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OPINION

With Deferral of Obamacare Fix, It's Time to Focus on Simplifying Tax Code

The opinions expressed by columnists are their own and do not necessarily represent the views of Townhall.com.
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The hopefully temporary deferral of the repeal and replacement of ObamaCare represents a great opportunity to simplify the tax code and re-organize federal welfare payments. It also represents an opportunity to make some long term progress on slowing the continuing increase in the cost of healthcare.

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  • Eliminate every tax credit in the Internal Revenue Code along with every calculation of tax except the regular calculation of tax based upon taxable income and the self employment tax.
  • Consider the earned income credit and every other credit being paid to individuals or reducing any individual's tax burden to be a welfare payment. Eliminate these credits and consolidate all federal welfare payments under a single agency or under an upgraded social security system.
  • Understand that whether it be ObamaCare or a new health insurance program, unless the supply of doctors, nurses, physician assistants etc. is increased, the increased demand for health services will continue to drive up costs. There would be incredible benefits to all citizens if the federal government subsidized the creation of new and expanded medical schools as well as new physician assistant and nursing programs. The development of these new healthcare professionals can only be a positive.

In 1972, when George McGovern recommended a negative income tax and refunds to individuals below the poverty level, he was wrong. Today, the federal government is paying close to $100 billion dollars in negative income taxes and it remains a poor approach to welfare. It is poorly directed and fraught with fraud. It has turned the Internal Revenue Service from a tax collection agency into a welfare bureau. The recently abandoned Republican healthcare plan creating tax credits for health insurance would have tipped the scales further towards the Internal Revenue Service administering the largest welfare programs in the United States rather than performing as a tax collection agency. The current system already disguises the amount of welfare being paid; the abandoned Republican proposal would only further disguise the vastness of the federal welfare system.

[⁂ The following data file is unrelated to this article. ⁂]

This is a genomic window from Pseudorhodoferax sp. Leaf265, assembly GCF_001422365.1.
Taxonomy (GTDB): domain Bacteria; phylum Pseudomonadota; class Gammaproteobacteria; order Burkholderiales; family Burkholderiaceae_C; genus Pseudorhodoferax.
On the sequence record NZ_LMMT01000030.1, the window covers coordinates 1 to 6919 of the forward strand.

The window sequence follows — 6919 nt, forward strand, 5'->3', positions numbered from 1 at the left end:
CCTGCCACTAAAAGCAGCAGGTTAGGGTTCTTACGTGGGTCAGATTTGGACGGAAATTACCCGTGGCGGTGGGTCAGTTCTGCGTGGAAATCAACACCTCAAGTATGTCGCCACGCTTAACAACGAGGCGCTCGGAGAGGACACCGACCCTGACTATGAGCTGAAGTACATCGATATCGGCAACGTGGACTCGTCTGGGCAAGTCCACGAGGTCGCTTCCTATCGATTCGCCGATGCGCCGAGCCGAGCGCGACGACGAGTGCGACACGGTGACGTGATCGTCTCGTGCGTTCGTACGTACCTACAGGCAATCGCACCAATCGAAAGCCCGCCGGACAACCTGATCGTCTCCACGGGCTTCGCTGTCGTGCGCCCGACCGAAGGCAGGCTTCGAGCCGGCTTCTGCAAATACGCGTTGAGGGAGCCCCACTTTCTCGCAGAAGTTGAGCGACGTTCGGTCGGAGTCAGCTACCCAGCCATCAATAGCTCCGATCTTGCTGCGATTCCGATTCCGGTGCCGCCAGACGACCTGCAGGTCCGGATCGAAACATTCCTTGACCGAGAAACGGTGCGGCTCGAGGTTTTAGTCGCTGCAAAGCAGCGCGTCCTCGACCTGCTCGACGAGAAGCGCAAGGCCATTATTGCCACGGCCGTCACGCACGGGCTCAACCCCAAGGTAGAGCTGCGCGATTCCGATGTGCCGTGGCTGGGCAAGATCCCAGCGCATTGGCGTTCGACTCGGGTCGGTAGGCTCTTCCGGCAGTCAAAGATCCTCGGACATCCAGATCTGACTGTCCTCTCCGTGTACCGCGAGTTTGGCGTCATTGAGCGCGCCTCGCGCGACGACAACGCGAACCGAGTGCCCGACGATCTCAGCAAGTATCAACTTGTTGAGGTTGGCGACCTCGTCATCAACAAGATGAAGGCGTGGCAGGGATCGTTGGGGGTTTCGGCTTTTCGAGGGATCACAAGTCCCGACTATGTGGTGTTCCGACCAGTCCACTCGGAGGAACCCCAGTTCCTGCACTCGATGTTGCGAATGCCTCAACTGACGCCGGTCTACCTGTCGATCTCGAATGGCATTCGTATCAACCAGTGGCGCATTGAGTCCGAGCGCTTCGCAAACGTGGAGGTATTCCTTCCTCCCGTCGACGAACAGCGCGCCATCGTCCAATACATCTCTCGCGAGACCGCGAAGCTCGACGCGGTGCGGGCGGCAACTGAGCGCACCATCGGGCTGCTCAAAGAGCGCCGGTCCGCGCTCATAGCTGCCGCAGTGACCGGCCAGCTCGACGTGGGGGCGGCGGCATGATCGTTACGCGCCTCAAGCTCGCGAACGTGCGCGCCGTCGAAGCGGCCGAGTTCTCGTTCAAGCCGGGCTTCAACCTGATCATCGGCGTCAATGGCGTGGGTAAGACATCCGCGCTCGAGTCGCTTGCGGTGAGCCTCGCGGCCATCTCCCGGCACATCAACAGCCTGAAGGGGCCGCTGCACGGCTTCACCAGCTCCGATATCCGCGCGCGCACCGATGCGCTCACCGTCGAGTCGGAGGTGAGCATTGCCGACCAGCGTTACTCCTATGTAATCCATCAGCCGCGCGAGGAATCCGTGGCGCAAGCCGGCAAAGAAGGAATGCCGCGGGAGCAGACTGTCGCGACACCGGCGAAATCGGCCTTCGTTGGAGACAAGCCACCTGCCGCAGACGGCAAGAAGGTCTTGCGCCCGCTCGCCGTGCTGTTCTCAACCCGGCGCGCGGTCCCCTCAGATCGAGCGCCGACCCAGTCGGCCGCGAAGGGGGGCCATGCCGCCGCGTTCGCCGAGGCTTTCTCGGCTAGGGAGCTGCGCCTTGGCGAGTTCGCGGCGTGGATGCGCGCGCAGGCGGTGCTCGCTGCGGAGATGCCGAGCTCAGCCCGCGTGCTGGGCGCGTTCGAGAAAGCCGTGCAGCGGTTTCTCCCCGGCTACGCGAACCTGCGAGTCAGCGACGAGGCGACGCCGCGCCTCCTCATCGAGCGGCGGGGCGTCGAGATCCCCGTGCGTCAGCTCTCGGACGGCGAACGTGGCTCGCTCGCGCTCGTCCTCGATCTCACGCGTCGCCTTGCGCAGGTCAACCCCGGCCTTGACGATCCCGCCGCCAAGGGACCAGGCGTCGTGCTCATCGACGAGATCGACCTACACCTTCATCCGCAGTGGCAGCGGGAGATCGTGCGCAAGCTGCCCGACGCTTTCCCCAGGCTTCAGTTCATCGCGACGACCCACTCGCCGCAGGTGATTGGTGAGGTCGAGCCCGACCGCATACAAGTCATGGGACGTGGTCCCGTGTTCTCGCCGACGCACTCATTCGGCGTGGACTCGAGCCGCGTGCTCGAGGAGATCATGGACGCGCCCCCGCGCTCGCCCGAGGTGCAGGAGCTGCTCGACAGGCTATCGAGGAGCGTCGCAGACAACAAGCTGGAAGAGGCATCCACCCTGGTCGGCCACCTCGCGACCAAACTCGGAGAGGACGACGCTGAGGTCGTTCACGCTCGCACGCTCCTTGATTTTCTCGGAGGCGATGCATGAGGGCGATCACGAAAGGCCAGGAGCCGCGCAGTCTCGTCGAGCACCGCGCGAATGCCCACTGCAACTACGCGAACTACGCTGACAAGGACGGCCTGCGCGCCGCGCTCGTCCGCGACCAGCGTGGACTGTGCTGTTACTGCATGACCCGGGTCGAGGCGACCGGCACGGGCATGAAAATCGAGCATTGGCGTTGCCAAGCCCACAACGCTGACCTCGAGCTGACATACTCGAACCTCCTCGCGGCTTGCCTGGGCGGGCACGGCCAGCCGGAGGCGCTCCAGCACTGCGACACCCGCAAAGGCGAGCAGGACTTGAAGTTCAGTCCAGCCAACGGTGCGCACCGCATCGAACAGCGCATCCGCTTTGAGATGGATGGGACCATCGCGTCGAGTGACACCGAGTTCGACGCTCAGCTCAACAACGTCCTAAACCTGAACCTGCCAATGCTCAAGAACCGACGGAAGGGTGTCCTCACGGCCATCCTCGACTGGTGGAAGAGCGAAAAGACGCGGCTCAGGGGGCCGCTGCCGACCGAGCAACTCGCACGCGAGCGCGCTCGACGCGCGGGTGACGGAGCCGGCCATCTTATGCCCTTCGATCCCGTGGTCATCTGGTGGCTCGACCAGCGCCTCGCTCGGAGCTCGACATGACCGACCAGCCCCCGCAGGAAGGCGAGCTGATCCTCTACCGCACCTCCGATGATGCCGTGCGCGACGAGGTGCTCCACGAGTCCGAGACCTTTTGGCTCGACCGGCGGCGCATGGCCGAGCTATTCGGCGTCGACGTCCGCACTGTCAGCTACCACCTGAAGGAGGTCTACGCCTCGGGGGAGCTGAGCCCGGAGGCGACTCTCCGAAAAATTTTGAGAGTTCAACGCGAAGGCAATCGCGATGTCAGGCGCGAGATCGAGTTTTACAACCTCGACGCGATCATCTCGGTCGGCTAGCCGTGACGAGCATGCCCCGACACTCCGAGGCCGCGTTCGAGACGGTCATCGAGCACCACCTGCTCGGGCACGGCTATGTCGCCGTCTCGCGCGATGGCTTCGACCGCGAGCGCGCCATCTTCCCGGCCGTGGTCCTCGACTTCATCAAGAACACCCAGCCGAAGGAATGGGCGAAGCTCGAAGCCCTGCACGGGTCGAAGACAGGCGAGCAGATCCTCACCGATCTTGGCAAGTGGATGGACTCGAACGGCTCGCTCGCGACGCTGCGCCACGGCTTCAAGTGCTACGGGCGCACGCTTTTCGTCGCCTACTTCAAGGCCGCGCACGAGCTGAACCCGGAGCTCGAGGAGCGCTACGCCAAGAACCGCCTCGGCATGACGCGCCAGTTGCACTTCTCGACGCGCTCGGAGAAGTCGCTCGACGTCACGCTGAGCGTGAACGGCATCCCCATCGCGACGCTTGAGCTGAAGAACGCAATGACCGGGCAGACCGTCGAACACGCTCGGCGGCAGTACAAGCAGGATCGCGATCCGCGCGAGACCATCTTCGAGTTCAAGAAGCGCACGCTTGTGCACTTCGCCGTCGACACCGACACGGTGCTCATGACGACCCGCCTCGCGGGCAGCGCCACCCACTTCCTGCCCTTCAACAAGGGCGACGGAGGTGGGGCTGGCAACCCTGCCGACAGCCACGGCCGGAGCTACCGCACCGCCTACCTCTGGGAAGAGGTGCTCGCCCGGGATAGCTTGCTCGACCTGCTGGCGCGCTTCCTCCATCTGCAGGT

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Whether under Social Security or under a new agency, the centralization of federal welfare away from the Internal Revenue Service along with the elimination of all tax credits and a single tax return tax calculation will benefit all Americans. Once the calculations are removed from the Internal Revenue Code, both preparation of tax returns will be easier and enforcement of the law will be dramatically enhanced. (These are not the only changes necessary to the Internal Revenue Code, but it is a sensible starting point.)

If the federal government is going to pay welfare, whether a subsidy for healthcare insurance, food stamps or the equivalent of an earned income credit, let it be centralized, properly managed and transparent. Today, welfare is dispensed from a bevy of federal agencies and virtually no one coordinates the amounts paid and the appropriateness of multiple payments to the same recipients.

Finally, even the most ardent liberal economics professor understands that increasing demand without increasing supply is a formula for increasing prices. The regulatory and financial barriers to opening or expanding medical schools, creating physician assistant programs or nursing programs essentially block any attempt to move the supply curve and reduce costs in the long run. The federal government must do everything it can to expand supply, be it more doctors, more nurses etc. When supply increases dramatically, the impact on pricing can be dramatic.

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There are no losers in consolidating and creating transparency in the welfare system or simplifying the tax code. There are equally no losers in ramping up the number of healthcare professionals.

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